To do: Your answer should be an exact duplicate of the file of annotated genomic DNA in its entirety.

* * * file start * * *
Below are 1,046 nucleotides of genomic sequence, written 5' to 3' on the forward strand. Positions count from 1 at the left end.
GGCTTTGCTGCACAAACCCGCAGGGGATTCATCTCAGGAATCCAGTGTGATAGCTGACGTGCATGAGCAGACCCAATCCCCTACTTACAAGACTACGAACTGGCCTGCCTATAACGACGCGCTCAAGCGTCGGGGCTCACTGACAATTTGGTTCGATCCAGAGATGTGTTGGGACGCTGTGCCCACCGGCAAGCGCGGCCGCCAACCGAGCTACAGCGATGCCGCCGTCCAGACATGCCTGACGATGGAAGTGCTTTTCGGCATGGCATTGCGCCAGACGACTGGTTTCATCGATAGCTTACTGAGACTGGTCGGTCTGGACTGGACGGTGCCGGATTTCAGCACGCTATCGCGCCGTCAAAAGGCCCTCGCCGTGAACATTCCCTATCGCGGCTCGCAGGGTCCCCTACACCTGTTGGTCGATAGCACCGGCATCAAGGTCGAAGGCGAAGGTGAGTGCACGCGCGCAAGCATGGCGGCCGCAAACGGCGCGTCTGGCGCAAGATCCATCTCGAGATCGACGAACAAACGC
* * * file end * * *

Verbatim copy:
Below are 1,046 nucleotides of genomic sequence, written 5' to 3' on the forward strand. Positions count from 1 at the left end.
GGCTTTGCTGCACAAACCCGCAGGGGATTCATCTCAGGAATCCAGTGTGATAGCTGACGTGCATGAGCAGACCCAATCCCCTACTTACAAGACTACGAACTGGCCTGCCTATAACGACGCGCTCAAGCGTCGGGGCTCACTGACAATTTGGTTCGATCCAGAGATGTGTTGGGACGCTGTGCCCACCGGCAAGCGCGGCCGCCAACCGAGCTACAGCGATGCCGCCGTCCAGACATGCCTGACGATGGAAGTGCTTTTCGGCATGGCATTGCGCCAGACGACTGGTTTCATCGATAGCTTACTGAGACTGGTCGGTCTGGACTGGACGGTGCCGGATTTCAGCACGCTATCGCGCCGTCAAAAGGCCCTCGCCGTGAACATTCCCTATCGCGGCTCGCAGGGTCCCCTACACCTGTTGGTCGATAGCACCGGCATCAAGGTCGAAGGCGAAGGTGAGTGCACGCGCGCAAGCATGGCGGCCGCAAACGGCGCGTCTGGCGCAAGATCCATCTCGAGATCGACGAACAAACGC